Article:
The late ’90s were the nadir of Saturday Night Live spin-off movies, as Lorne Michaels desperately tried to catch lightning in a bottle again following the success of Wayne’s World. It all ended with 2000’s The Ladies Man, starring Tim Meadows as radio lothario Leon Phelps. Directed by Reginald Hudlin (who deserves much better), the end result is a chore to get through.


7. Stuart Saves His Family

Al Franken’s Stuart Smalley was a character born for TV – a relentlessly cheerful motivational speaker with a tenuous connection to reality. As the anchor for a feature film, he just doesn’t work. The box-office bomb earned under a million bucks in theaters, and was one of late director Harold Ramis’ few flops.


6. Superstar

The thing with Saturday Night Live characters is that many of them are based on annoyance or all-out revulsion, and that’s hard to hang a movie script on. One that pulled it off was 1999’s Superstar, starring Molly Shannon as armpit-huffing Catholic schoolgirl with dreams of fame Mary Katherine Gallagher. (Will Ferrell’s turn as Sky Corrigan definitely helps.) The character’s just weird enough to work, and the supporting cast (including Ferrell, Tom Green, and Mark McKinney) is pretty solid.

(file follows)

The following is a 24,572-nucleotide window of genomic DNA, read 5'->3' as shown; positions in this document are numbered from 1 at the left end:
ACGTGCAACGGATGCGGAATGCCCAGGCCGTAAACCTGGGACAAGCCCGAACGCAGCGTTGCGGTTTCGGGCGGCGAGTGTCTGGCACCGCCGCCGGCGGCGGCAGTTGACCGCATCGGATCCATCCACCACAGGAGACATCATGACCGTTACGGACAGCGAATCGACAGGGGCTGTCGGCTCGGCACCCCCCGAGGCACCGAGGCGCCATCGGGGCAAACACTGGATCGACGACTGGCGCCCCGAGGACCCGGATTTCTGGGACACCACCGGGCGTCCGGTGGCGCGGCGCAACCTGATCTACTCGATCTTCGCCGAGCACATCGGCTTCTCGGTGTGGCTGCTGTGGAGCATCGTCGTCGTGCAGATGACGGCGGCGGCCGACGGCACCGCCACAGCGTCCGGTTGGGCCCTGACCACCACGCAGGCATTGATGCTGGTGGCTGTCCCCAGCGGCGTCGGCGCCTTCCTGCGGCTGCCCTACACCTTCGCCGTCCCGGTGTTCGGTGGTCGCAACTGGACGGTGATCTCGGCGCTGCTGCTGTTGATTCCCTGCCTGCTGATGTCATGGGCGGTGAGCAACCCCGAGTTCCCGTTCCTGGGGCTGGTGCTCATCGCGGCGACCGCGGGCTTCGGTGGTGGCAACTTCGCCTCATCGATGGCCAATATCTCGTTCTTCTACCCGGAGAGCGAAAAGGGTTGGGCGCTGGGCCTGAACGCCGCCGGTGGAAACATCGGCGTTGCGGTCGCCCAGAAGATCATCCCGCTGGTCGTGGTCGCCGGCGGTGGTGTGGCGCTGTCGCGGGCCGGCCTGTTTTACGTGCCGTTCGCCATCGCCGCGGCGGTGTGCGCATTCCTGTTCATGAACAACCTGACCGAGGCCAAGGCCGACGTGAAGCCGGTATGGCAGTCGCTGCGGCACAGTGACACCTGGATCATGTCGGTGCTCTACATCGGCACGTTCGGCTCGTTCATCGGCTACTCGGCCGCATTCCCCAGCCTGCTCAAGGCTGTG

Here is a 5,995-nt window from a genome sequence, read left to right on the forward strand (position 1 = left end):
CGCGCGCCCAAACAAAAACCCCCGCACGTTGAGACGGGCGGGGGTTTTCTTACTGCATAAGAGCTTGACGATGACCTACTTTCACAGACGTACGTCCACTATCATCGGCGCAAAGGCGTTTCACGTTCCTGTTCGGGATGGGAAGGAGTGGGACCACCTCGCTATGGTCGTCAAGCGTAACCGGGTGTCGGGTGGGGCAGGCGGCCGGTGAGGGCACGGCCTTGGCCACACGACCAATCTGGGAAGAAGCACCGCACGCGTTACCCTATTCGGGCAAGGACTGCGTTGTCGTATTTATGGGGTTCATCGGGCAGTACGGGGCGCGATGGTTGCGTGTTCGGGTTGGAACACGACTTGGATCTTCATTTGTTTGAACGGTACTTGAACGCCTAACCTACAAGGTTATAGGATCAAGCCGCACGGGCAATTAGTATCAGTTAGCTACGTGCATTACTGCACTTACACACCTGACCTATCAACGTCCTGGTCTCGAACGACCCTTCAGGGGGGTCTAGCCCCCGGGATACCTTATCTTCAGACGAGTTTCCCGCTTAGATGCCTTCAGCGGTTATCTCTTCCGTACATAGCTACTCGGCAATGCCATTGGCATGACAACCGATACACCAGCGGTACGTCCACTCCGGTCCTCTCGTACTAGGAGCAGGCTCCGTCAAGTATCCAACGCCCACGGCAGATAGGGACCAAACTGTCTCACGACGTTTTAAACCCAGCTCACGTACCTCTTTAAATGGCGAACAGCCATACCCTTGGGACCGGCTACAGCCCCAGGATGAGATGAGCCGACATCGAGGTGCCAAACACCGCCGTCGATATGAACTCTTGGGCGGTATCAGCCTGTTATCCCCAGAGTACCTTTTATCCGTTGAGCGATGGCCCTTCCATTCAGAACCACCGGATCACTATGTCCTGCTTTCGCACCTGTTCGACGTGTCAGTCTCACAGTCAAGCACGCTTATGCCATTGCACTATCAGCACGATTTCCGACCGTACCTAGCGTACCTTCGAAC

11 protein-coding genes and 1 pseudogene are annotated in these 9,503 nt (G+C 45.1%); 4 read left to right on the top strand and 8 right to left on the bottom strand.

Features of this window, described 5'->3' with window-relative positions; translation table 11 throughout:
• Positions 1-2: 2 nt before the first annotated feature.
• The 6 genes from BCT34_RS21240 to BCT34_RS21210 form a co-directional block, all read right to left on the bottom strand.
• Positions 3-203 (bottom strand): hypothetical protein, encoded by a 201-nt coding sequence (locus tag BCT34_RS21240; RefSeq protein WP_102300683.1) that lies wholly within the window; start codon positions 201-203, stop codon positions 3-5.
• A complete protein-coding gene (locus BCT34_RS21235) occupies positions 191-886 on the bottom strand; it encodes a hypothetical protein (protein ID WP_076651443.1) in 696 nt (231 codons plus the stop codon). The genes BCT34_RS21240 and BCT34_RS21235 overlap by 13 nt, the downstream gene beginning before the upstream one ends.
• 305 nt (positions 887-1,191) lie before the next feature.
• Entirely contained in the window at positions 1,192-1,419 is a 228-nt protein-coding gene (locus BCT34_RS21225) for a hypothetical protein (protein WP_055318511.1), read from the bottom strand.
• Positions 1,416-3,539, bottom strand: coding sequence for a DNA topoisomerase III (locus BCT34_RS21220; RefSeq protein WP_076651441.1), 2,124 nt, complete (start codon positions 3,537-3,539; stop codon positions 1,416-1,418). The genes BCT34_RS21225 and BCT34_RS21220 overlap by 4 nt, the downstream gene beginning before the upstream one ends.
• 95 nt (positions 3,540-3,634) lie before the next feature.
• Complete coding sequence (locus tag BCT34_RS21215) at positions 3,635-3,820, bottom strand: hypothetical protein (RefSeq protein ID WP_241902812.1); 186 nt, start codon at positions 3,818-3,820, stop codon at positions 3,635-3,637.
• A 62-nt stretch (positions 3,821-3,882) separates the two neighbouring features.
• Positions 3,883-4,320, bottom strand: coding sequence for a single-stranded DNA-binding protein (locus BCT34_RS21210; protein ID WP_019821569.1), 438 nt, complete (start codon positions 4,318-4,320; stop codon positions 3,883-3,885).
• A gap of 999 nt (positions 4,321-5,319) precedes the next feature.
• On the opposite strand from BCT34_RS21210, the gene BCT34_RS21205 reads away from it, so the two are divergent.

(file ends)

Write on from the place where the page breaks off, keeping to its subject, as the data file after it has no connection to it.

5. Wayne’s World 2

After the huge success of the first Wayne’s World movie, Paramount wanted to go back to the well right away with a sequel. Unfortunately, it missed a lot of the things that made the original successful and tried to make up for it with lots and lots of celebrity cameos – Heather Locklear! Jay Leno! Aerosmith! Rip Taylor?


4. Coneheads

Most of the movies based on SNL sketches have been roughly contemporaneous, but Coneheads is the bizarre exception. The first Coneheads bit aired in 1977 and the movie came out sixteen years later. That said, it’s a fairly solid take on the franchise, with alien family Beldar, Prymaat and Connie dealing with life in suburban New Jersey.